Sunday, April 28, 2013

Characters and Dr. Frankenstein's Monster: Fictional Pals

With great thanks to your focus on dialogue and its uneasy relationship with conversation, your attention these recent days has been drawn to the individuals who speak the dialogue when story is alive and thriving, and who often speak the conversation when the story needs some time in the Intensive Care Unit.


You once considered characters and dialogue among your strengths as a storyteller, with plot ranking at the lower end of the curve.  Things have changed somewhat--in concept if not execution--and in ways that cause you to be less troubled about plotting because of the discoveries you've made with character and dialogue.

You often find yourself thinking of the so-called Classics and of a legendary figure from your culture of birth.  Mary Shelley's remarkable story of Dr. Frankenstein's experiments with the creation of human life forms have been a constant companion over the years, sometimes causing you a great deal of self-mockery when you'd compare your fictional creations to those of the good, or at least earnest Dr. Frankenstein.

Over the years you've had visions of laboratories and antennae to capture the energy from lightning and other undifferentiated sources, all of which seemed to suggest menace, forbidden knowledge, and a touch of alchemy.  With the possible exclusion of forbidden knowledge, all those attributions obtain with equal impact to Dr. Frankenstein's famed monster and to your character creations and to successful characters as constituted by other writers.

There is a touch of alchemy in the creation of a character and the way the subsequent he or she effects chemistry with other characters.  There is a hint of forbidden knowledge hovering about, but upon closer inspection, the knowledge is quite visible.

Character in story is the wrapping of the coil of attributes about the armature of the thematic personality of a specific character.  As robots are designed in science fiction to perform particular tasks, characters are constructed or wrapped in relationship to the forces they represent of desire, the need for the object of desire, and the relative intelligence to implement plan is to achieve their goals, get what they want.  

Even if a character is endowed with a moral compass of elaborate sophistication, the story stops dead in its tracks if what the character wants is too sophisticated and remote.  This is important because the character may say high-minded things, but they must be understandable by the reader.  Speaking of the reader, they want some hint of why the characters want what they do.  And speaking of the character speaking, much of what the character wants is transmitted to a tangible degree in the dialogue attributed to that character.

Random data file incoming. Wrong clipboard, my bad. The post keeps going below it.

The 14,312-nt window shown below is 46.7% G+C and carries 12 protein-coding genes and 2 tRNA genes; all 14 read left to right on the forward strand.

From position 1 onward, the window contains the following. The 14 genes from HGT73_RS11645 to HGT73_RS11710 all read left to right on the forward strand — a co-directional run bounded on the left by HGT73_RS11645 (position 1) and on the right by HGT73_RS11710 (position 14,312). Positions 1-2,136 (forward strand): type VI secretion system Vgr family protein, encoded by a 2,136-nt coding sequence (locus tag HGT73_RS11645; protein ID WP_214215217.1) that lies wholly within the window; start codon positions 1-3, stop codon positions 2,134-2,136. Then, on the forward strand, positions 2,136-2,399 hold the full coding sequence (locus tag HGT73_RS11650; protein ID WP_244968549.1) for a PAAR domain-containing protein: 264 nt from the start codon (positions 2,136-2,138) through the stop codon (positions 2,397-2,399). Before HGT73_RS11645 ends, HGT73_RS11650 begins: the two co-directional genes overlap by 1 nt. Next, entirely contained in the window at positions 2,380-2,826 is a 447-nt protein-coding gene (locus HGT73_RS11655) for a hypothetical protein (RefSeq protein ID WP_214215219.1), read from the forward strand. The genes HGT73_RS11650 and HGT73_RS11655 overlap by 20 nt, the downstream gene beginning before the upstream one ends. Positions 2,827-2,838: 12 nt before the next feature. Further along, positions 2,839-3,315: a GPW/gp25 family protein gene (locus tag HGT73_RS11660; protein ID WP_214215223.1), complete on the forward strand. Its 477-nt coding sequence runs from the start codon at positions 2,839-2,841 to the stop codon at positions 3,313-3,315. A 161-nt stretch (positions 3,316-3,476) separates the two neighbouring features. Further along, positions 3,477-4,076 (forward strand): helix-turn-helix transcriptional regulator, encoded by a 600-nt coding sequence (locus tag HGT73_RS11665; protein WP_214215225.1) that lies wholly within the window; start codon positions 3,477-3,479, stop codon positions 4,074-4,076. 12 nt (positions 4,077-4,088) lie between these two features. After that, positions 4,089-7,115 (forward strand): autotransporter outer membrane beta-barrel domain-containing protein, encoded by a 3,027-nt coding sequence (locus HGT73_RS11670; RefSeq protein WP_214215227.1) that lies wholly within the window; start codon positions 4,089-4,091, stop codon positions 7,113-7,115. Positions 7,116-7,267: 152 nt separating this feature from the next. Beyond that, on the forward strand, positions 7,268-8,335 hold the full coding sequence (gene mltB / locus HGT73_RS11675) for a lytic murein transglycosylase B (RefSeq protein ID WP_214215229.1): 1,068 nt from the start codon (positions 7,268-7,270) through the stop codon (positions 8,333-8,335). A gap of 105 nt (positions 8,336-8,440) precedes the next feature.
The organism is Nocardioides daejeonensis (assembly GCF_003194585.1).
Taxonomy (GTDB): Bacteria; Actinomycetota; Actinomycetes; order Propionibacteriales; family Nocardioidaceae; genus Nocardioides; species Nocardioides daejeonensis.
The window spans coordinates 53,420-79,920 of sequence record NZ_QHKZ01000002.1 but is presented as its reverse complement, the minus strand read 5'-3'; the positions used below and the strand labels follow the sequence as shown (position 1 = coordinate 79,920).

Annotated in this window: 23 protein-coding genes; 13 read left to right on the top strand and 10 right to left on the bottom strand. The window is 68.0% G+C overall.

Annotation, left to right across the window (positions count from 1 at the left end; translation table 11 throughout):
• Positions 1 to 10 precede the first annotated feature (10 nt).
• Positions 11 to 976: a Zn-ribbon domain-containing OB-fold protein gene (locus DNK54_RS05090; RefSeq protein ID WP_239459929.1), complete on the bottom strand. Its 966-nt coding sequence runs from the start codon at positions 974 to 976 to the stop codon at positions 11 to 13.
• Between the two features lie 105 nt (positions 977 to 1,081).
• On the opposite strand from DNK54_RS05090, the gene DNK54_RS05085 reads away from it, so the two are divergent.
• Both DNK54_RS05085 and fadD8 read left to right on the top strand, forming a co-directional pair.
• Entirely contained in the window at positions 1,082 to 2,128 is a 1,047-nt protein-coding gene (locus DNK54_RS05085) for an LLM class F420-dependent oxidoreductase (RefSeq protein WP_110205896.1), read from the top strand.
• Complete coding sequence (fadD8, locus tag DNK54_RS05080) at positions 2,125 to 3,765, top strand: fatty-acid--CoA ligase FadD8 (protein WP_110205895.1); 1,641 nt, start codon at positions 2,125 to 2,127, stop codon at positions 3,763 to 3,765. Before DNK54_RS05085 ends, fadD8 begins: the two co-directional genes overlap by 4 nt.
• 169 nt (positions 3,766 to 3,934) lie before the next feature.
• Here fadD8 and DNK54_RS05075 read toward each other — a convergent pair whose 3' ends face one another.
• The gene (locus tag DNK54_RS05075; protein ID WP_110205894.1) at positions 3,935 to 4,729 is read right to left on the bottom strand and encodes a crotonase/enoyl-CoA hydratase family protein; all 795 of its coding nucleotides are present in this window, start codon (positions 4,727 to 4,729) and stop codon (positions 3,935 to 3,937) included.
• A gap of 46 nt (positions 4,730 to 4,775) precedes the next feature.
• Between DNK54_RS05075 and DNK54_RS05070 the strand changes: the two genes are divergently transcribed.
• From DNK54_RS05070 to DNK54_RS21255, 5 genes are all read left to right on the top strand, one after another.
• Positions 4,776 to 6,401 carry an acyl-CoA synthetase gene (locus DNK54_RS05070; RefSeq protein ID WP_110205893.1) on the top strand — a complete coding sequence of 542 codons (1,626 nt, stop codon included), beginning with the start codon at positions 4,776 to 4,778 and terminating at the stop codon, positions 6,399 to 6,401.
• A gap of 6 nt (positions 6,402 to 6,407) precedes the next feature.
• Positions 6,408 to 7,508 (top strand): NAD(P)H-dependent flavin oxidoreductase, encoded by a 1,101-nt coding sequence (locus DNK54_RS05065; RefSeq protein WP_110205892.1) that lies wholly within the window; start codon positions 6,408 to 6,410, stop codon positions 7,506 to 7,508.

We humans are similar to characters in about the same way an ordinary mixed-breed dog is similar to a hound such as a bloodhound or blue tick.  Some similarities exist in both species, but the character and the blood hound are clearly more focused, more apt to be motivated by some single issue psychological issue than their human counterparts.

The character is a complex bundle of abilities, apprehensions, weaknesses, and desires.  The character's goals are immediate and pressing.  As the case with so many so-called child prodigies, early, notable ability or abilities are not without its or their consequences, such as an outer layer at least of mature judgment and a more generalized education.  The prodigy is bright, sometimes to the edges of naivete.  Even when portrayed as inchoate or inner-directed, such individuals often solve difficult problems with ease while remaining failures at the more simple social matters you confront.

You used to think characters' quirks and notions could be explained, described, and demonstrated.  How comforting for you to know you no longer believe this.  Characters quirks and notions come to true life by being acted.

The way characters speak to one another has an effect on the reader who seeks to enter their world and then describe their motives.  Characters who are too willing to "tell all" are objects of suspicion because they cause us to question the writer's motives rather than the motives of the characters.

The legend from your culture of birth is of The Golem, a figure who emerged in a number of tight historical spots, the most notable one in Prague, where an epidemic of anti-Semitism was directed around the Jewish community.  An heroic figure was made from clay, then empowered with the actual name of God, written on a small parchment, then placed in the creature's ear.  The creature came to life, protected its creators for a time, then was decommissioned by removing the scroll.  There are other legendary accounts of human-like and animal-like beings who were created for a single purpose.

Both these types creep into your awareness at the outset of composing a character.  You wish them to seem as real and convincing as possible, but where you once thought that "real and convincing" set of attributions meant as multifarious as actual persons, you now think to throw out the details and backstory irrelevant to the heart-wrenching issues of the story immediately before us.

Everything the characters say should be in effect like the magnifying lenses you used to find, to your great delight, in the occasional box of Cracker Jacks that passed through your hands.  Dialogue should focus the story to the point where it could well ignite some bit of story, then send it steaming for a moment before bursting into flame.

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